Metro Vancouver residents are rightly upset over paying the highest gasoline prices ever recorded in a North American city. Cost-of-living pressures are already significant for many households in British Columbia, making the recent jump in pump prices particularly hard to stomach.
The unprecedented attention being given to gasoline prices underscores a couple of facts.
First, fossil fuels, including refined petroleum products, remain the lifeblood of modern economies, including in B.C., and they will continue to play this role for the next two decades (at least).
Second, like it or not, the market is working. When demand for a commodity increases but supply is constrained, as is the case with refined petroleum products in B.C., prices go up.
Let’s consider the bigger picture.
The world’s demand for energy is increasing as the population grows and more emerging economies industrialize. The current energy mix is dominated by fossil fuels, which account for 81 per cent of global consumption. Oil and refined petroleum products satisfy 32 per cent of world energy demand, followed by coal at 27 per cent and natural gas at 22 per cent.
What about alternative forms of energy?
The combined total for hydro, wind, nuclear and other small electricity renewables is less than 20 cent of global energy consumption. This share is projected to edge higher over time.
But even under the most aggressive scenarios for moving to a lower carbon future, fossil fuels will remain at the heart of the global energy system.
Why are fossil fuels so stubbornly dominant in the energy sector?
It’s simple physics: energy density. That’s the amount of stored capacity in a given mass that can be converted to do productive work (e.g., heat a home, power a vehicle, etc.). The higher the density of a fuel, the more value it delivers – and the cheaper it is to transport that fuel on a per unit basis.
Crude oil and its byproducts are the densest of all fossil fuels; they also benefit from well-developed, tightly-integrated supply chains.
Global transportation systems, from cars to commercial trucks and aircraft, along with all manner of manufacturing processes, depend on oil and refined petroleum products. Some day this may no longer be the case. But until there are cost-effective and widely available substitutes for the kind of work that oil and other fossil fuels do, the world will continue to depend on them.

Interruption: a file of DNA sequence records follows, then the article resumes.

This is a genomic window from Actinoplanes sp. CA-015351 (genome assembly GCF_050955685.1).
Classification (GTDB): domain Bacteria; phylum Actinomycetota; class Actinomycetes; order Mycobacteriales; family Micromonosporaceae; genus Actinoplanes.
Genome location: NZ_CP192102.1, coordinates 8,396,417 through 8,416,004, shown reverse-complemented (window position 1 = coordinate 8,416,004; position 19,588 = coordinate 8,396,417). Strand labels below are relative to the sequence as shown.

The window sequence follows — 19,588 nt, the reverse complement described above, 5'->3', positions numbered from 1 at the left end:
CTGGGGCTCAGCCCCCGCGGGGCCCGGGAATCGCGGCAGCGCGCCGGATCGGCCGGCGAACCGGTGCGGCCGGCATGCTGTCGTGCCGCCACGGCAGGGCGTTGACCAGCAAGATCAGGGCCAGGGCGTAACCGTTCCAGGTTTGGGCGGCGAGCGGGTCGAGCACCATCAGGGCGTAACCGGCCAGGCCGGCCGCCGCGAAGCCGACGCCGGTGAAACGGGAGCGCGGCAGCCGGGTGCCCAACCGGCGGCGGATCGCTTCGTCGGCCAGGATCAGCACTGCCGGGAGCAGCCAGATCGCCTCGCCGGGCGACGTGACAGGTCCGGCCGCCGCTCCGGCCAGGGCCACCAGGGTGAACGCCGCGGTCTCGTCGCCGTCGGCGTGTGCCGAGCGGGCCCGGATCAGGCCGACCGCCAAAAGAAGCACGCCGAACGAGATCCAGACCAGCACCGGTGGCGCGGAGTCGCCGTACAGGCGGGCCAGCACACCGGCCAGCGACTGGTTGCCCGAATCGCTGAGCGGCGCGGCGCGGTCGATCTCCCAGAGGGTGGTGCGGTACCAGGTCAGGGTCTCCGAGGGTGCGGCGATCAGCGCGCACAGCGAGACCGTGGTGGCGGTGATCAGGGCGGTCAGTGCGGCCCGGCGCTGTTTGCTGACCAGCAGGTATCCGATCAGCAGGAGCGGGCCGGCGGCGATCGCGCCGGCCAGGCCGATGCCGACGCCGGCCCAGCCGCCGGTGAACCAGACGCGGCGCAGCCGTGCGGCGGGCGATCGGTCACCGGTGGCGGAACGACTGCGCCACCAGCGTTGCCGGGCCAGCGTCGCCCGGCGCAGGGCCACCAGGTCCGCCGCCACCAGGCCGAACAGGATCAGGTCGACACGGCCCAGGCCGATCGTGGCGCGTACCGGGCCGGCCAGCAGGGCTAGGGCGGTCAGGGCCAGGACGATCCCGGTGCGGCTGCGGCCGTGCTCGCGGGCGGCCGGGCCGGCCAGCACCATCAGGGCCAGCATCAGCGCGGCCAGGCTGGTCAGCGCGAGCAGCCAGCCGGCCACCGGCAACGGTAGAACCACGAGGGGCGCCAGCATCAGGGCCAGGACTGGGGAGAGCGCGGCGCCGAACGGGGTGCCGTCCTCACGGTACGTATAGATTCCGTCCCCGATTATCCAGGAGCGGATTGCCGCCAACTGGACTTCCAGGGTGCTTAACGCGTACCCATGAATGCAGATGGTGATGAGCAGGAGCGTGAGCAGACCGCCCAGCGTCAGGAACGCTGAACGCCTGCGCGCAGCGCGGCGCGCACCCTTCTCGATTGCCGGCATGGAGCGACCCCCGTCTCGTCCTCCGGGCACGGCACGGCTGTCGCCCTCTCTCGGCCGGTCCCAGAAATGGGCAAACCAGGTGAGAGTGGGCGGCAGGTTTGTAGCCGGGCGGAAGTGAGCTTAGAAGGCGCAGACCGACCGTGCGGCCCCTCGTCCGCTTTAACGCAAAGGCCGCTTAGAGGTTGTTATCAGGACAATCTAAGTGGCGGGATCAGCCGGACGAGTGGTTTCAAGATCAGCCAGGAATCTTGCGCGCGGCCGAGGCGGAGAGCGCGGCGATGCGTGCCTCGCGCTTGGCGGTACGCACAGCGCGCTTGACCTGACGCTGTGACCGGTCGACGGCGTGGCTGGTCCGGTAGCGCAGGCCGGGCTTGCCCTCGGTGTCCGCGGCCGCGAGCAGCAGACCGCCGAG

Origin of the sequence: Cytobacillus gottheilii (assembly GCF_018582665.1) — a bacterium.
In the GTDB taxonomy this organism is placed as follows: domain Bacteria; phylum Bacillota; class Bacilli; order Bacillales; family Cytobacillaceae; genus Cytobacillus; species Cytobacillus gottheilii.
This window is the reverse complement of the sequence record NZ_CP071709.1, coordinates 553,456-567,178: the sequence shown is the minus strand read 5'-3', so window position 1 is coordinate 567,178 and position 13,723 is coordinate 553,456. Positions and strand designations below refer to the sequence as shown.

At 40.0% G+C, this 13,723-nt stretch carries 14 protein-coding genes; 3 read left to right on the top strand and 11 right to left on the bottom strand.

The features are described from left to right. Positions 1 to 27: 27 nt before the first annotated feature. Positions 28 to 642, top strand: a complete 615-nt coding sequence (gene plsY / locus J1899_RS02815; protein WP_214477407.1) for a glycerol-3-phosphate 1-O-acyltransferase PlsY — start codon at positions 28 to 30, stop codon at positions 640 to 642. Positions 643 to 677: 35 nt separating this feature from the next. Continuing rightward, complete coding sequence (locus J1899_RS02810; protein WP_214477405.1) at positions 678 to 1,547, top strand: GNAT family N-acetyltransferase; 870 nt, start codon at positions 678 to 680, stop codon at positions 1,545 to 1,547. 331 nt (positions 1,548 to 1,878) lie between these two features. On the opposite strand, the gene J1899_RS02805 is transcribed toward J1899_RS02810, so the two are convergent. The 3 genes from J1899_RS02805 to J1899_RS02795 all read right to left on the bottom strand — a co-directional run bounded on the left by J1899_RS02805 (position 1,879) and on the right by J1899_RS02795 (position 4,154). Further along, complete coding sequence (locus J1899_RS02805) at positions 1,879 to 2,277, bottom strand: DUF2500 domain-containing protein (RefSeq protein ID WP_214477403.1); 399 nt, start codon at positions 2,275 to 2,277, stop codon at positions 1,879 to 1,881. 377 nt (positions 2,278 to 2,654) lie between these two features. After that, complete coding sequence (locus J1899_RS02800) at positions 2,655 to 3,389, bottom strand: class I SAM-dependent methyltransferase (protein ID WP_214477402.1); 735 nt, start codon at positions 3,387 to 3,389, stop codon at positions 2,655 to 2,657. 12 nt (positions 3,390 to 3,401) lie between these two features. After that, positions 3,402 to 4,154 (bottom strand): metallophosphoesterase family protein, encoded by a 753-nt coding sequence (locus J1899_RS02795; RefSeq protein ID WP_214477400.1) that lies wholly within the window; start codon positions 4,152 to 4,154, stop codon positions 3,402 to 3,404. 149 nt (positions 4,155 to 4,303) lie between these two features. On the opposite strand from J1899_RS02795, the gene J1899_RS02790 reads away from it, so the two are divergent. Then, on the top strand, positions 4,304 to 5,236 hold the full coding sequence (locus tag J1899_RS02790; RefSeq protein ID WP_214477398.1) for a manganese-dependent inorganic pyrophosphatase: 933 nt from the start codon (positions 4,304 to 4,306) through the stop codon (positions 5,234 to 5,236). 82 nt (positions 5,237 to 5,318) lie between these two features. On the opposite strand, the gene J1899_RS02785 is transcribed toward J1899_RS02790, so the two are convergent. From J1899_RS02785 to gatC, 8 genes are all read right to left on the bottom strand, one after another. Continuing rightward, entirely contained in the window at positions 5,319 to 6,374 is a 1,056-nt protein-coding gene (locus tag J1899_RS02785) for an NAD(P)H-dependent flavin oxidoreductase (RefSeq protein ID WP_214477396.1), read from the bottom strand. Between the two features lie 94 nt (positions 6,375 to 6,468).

In British Columbia, refined petroleum products are the largest consumed fuel-types. They represent about two-fifths of all of the energy used in the province. They are mainly consumed by the 3.7 million registered vehicles on the roads in in B.C. (four-fifths of these are personal-use cars and trucks).
How does B.C. meet its demand for refined petroleum products?
We have a refinery in Burnaby and a smaller one in Prince George. Together, they produce only a modest portion of the refined petroleum products consumed by B.C. residents and businesses. The rest comes from Alberta, delivered primarily via the capacity-constrained Trans Mountain Pipeline, plus from the United States.
Governments talk about providing incentives so people and businesses become more efficient in using energy and shift to lower-carbon energy sources. This is a sound idea.
But the results of greater energy efficiency materialize over the long term, not according to the abbreviated timelines preferred by politicians.
Globally the demand for fossil fuels is still rising, as emerging economies grow and pursue higher living standards. Even in Canada, the federal government’s plan to substantially ramp up immigration means more energy consumption, some of which will be provided by fossil fuels.
Market penetration by electric and hybrid vehicles will weigh on the future consumption of refined petroleum products in the transportation sector. But as B.C.’s population climbs from five million to 6.3 million over the next 20 or so years, the demand for fossil fuels is expected to increase.
Against that backdrop, it’s a safe bet that British Columbians will have a keen interest in the cost of gasoline for some time to come.
Jock Finlayson is executive vice-president of the Business Council of British Columbia. Denise Mullen is director of environment and sustainability at the Business Council of B.C.